That’s not a bad thing, given most owners will only occasionally use the third-row seats; typically to transport friends of their children.

Where the Allspace comes into its own is the load capacity when the third-row seats are folded flat (and they do lie flat to the floor, unlike some rivals).

There’s 700 litres of cargo capacity at that point, making the Tiguan a multi-purpose vehicle.

Beyond the rear space, the second-row seats can slide fore and aft and there’s tilt-recline for the backrests.

Up front, the driver is confronted by a digital driver’s display that is easy to read and configure.

The Life versions use an 8.0-inch infotainment screen; Elegance and R-Line variants adopt a 9.2-inch display.

Elegance and R-Line also have heated and ventilated front seats, along with heated outboard second-row seats.

Smartphone connectivity is good and the overall cabin ambience is better than average.

What’s under the VW Tiguan Allspace’s bonnet?

Four four-cylinder engines do duty in the seven-seat Volkswagen SUV. The entry 110kW/250Nm turbo petrol sends power to the front wheels via a six-speed dual-clutch auto.

All other engines are paired with a seven-speed dual clutch auto and on-demand all-wheel-drive set-up, starting with the 132kW/320Nm turbo petrol, rising to the 162kW/350Nm turbo petrol and winding out for tow-conscious buyers with a 147kW/400Nm turbo diesel.

Not surprisingly the 162kW engine is the pick of the petrols, both in terms of performance and in relative fuel economy.


Boot space is 230 litres with all seats in use, expanding to 700 litres when the third row is folded flat.
Top-spec versions have handy features like a pocket in the back of the front seats.
Second row occupants are catered for with aircon controls and a USB and SUB-c port.

Is the VW Tiguan Allspace efficient?

The 110kW engine uses a claimed combined figure of 7.7 litres over 100km. That rises to 8.9 litres/100km for the 132kW mill.

If you can afford the 162kW engine, the combined figure actually falls to 8.6 litres/100km, while the 147kW turbo diesel uses 6.2 litres/100km.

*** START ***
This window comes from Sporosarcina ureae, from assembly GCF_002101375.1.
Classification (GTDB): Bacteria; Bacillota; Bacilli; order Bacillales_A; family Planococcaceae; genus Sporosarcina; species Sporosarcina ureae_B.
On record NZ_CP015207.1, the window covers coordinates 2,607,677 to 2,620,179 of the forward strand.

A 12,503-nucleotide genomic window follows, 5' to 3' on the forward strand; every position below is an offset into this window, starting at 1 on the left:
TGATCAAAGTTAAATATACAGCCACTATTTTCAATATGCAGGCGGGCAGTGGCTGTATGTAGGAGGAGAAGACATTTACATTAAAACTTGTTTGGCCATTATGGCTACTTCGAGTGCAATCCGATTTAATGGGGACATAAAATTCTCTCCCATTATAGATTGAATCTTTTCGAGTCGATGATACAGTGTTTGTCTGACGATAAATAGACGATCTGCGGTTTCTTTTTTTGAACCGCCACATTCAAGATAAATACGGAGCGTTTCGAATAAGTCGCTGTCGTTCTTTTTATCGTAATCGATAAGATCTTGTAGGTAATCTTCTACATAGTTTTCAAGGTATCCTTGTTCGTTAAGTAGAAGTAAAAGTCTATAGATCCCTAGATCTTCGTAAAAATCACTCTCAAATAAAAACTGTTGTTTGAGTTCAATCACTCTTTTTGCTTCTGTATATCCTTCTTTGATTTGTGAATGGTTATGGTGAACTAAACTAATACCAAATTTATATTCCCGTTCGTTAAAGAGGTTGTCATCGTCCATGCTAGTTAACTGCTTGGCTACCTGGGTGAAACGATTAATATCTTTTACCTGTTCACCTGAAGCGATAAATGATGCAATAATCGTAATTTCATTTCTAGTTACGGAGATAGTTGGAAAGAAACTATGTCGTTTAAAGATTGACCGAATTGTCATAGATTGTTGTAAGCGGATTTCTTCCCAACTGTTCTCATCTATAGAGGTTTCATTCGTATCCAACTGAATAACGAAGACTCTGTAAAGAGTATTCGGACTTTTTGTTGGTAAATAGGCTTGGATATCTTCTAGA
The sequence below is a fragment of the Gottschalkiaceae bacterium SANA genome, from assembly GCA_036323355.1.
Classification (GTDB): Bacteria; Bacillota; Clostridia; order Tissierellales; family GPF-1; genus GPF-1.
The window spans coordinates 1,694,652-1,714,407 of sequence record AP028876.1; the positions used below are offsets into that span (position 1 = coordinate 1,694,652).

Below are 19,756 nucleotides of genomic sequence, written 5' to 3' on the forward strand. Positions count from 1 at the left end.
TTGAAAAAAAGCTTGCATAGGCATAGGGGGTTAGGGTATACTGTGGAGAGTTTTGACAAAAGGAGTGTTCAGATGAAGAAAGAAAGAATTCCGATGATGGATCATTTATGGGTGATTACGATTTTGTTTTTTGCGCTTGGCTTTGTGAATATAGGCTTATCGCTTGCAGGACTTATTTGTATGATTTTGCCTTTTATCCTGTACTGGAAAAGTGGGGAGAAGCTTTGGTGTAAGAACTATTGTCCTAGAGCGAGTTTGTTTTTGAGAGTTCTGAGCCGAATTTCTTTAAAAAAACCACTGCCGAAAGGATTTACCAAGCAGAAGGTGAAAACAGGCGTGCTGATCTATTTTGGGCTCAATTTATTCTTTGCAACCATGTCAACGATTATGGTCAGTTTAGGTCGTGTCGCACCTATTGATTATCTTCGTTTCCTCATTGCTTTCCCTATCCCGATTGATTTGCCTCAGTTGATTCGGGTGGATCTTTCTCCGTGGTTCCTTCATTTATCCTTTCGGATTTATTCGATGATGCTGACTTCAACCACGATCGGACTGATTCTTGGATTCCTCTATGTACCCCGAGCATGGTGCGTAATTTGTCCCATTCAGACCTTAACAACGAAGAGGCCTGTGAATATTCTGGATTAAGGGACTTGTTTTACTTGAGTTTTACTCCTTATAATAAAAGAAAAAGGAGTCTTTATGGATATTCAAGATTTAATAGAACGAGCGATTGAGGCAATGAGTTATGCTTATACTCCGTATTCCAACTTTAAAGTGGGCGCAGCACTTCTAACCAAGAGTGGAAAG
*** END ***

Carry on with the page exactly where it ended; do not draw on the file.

How does the VW Tiguan Allspace drive?

Ergonomically, the Allspace is hard to fault. The driving position is high riding, but the steering wheel adjusts for height and reach, ensuring drivers of all statures can find a comfortable driving position.

Just as impressive is the fact it doesn’t feel like a big car, despite the fact it is around 22cm longer than a regular Tiguan.

Reversing the VW is straightforward, courtesy of the adaptive guidelines projected on the screen and all-round visibility is good.

The steering feel is light but positive and there’s very little body roll in turns or fore-and-aft pitching when accelerating or braking.

There is some tyre roar over coarse bitumen but it’s comparable with most vehicles in this class.

Performance from the 110TSI entry level vehicle is more than adequate for general urban duties, while the diesel will cater for tow-types or long-distance tourers and the 162kW petrol engine will more than satisfy performance fans with a 6.2 second run to 100km/h.


The VW Tiguan Allspace Elegance sits in the middle of the three-tier line-up.
The VW Tiguan Allspace is almost 22cm longer than the five-seat Tiguan.
A digital driver's display is standard across the VW Tiguan Allspace range.

Should I buy one?

The mid-sized SUV market is littered with decent vehicles and the Volkswagen Tiguan Allspace holds its own against the cream of the crop.

Losing some safety sensors isn’t ideal but it is better than not having the vehicles in showrooms.

If the compromise isn’t a deal-breaker, the Allspace represents better value for your money that a regular Tiguan.

The information provided is general advice only. Before making any decisions please consider your own circumstances and the Product Disclosure Statement and Target Market Determinations. For copies, visit As distributor, RACV Insurance Services Pty Ltd AFS Licence No. 230039 receives commission for each policy sold or renewed. Product(s) issued by Insurance Manufacturers of Australia ABN 93 004 208 084 AFS Licence No. 227678.